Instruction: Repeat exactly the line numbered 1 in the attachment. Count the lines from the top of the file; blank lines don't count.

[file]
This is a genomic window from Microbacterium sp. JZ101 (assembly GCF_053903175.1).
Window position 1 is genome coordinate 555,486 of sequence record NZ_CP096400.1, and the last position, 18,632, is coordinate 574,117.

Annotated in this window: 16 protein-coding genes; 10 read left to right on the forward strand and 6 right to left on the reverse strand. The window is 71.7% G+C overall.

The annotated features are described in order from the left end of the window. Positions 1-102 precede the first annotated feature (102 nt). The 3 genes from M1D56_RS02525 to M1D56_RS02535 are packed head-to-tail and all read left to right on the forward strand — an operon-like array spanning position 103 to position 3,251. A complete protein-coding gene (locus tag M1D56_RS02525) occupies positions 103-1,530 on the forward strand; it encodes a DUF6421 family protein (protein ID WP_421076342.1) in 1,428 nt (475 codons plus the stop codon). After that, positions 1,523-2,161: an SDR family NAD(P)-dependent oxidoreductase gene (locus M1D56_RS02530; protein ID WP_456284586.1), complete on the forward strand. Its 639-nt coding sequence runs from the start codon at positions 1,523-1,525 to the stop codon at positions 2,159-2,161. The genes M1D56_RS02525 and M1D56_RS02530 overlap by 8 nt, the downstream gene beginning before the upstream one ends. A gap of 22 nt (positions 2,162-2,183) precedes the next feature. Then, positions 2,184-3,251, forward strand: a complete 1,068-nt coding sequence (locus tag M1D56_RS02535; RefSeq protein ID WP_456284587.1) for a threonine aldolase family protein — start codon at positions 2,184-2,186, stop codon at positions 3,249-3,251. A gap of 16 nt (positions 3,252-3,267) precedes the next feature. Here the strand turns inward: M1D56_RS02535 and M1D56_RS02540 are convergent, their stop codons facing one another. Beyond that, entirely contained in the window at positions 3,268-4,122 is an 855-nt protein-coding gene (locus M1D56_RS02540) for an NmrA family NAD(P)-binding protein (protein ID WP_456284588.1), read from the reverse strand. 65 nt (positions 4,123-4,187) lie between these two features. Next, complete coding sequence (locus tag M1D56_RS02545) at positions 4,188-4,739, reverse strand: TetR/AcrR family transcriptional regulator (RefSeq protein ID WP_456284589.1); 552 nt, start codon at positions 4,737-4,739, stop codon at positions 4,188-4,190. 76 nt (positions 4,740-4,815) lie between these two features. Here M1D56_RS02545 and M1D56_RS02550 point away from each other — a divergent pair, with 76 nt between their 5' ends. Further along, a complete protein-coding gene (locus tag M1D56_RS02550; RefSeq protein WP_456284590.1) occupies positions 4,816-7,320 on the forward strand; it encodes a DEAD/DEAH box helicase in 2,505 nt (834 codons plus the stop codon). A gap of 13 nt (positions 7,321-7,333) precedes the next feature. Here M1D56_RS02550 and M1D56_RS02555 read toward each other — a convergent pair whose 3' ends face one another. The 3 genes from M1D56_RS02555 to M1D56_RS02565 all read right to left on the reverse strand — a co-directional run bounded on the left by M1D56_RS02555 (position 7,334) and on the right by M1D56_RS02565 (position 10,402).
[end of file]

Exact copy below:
This is a genomic window from Microbacterium sp. JZ101 (assembly GCF_053903175.1).